There is of course a 4th reason why business development and sales are often confused. And I’m afraid it’s a deliberate strategy pursued by companies of all shapes and sizes right around the globe.
The sad fact is that they’ve purposely rebranded sales as business development. Even though the two activities are not the same. And despite the fact that they are equally valuable.
Why have they done this? It’s hard to know for sure. However, a number of factors are probably at play.
Firstly, the proliferation of titles generally. Secondly, the somewhat tarnished image of sales and thirdly, the belief that certain aspects of pre-sales such as lead generation and prospect qualification are actually business development activities.
This desire to rebrand sales is perhaps understandable. After all, we’ve all had a negative experience of being sold to when all we wanted to do was to make our own buying decision.
Naturally, this outdated image of the pushy salesperson does not fit with the way that companies and the salespeople they employ see their role today.
This is especially the case in professional services and technology where the rebranding of sales to business development is most prevalent.
However, the fundamental purpose of sales has not changed. Changing your job title from “Sales Manager” to “Business Development Manager” does not transform your role from selling what your company can deliver today to figuring out what and to whom your company should be selling tomorrow.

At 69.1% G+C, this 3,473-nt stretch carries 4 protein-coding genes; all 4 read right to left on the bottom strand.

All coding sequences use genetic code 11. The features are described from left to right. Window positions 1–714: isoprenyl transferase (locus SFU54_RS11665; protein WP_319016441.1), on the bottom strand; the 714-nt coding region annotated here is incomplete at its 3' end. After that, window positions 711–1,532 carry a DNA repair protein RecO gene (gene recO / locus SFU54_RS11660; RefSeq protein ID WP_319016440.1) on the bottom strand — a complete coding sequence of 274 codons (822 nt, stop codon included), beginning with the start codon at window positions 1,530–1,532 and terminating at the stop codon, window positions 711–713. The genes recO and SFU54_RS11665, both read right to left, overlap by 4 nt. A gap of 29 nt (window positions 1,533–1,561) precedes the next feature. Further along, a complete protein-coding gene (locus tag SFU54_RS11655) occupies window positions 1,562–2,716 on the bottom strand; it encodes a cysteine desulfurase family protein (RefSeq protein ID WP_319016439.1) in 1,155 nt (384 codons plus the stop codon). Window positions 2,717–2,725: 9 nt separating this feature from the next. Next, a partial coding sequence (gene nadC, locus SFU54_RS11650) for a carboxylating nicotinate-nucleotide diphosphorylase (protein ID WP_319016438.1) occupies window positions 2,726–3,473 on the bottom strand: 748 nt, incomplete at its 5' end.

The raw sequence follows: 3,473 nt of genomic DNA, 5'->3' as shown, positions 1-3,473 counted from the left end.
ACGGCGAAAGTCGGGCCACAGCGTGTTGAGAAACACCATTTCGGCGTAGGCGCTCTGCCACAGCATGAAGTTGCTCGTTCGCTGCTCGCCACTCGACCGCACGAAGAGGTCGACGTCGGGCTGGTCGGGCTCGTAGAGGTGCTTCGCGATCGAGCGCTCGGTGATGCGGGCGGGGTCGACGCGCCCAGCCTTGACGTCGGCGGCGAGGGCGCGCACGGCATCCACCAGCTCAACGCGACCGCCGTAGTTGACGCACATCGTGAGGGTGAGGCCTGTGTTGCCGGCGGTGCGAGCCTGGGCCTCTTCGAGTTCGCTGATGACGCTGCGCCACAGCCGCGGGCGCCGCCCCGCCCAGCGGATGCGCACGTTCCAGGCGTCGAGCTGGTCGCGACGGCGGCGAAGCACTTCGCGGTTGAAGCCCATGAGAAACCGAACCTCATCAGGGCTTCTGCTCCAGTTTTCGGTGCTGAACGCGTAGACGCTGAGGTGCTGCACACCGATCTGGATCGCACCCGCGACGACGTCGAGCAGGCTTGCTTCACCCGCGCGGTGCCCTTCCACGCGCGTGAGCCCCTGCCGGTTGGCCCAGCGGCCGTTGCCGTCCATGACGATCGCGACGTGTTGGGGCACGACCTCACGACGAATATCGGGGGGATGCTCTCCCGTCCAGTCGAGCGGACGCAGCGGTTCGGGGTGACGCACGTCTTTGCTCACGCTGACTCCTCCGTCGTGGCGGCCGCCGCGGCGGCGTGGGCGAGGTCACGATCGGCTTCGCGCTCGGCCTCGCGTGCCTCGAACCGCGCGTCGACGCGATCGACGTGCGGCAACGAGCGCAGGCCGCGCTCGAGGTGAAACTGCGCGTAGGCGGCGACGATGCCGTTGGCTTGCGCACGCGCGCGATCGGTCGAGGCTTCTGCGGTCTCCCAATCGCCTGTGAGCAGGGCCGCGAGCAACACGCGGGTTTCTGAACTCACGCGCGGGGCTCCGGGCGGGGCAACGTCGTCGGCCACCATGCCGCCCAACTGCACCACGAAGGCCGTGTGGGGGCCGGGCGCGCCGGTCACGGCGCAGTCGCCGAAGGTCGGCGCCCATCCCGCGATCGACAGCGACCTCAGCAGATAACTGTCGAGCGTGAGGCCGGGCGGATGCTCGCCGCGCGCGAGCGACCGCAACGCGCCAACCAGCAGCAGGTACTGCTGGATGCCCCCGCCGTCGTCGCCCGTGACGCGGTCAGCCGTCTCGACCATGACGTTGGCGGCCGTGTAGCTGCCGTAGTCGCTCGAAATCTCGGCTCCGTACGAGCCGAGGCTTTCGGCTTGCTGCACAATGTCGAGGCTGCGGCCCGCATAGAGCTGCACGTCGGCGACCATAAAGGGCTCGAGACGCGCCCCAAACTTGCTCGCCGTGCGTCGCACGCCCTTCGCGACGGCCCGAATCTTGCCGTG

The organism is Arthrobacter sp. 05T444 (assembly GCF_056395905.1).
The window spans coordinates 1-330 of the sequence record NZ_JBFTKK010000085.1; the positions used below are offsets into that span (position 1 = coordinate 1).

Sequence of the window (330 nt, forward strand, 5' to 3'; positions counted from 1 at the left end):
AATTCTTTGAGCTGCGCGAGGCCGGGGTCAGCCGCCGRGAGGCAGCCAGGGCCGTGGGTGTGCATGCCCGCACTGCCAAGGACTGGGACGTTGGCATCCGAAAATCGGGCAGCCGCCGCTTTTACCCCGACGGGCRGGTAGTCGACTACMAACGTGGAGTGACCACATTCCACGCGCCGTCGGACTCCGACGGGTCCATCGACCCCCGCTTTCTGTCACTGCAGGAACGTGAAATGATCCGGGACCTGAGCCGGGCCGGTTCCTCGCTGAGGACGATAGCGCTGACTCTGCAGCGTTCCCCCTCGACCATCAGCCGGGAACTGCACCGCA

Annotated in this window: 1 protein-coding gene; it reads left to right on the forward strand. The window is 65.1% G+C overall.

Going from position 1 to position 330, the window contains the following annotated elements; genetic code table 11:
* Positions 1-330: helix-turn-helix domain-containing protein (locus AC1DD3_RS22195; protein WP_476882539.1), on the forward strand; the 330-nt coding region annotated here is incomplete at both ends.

In this short article, I hope that I’ve cleared up some of the confusion over business development vs sales.
But why does it matter?
It matters because business development and sales are closely linked but obviously not the same.
If you run a company that needs to sell more of your existing products and services to grow, and yet set out to recruit business developers, you may be extremely disappointed.
After all, business development is about finding new opportunities with new products or through building strategic partnerships and alliances to extend reach. The main aim is to build new business in the future not to maximise sales in the here and now at existing or prospective customers.
Salespeople on the other hand are out in the marketplace right now interacting with potential buyers, helping them to understand how your products and services will solve their pain points or fulfill their wants and needs better than your competition. They will get you the revenue you need today.
Conversely, if you are looking for longer term growth from as yet untapped sources that won’t generate immediate revenue you may discover that your existing sales teams can’t or won’t identify or unlock these new opportunities. You will therefore definitely need business developers for this activity.
So, being clear on the difference between sales vs business development really does matter.
Thank you for your reading this article on business development
If you need support with your business development or sales from an external consultant, please don’t hesitate to Contact Chris Dunn Consulting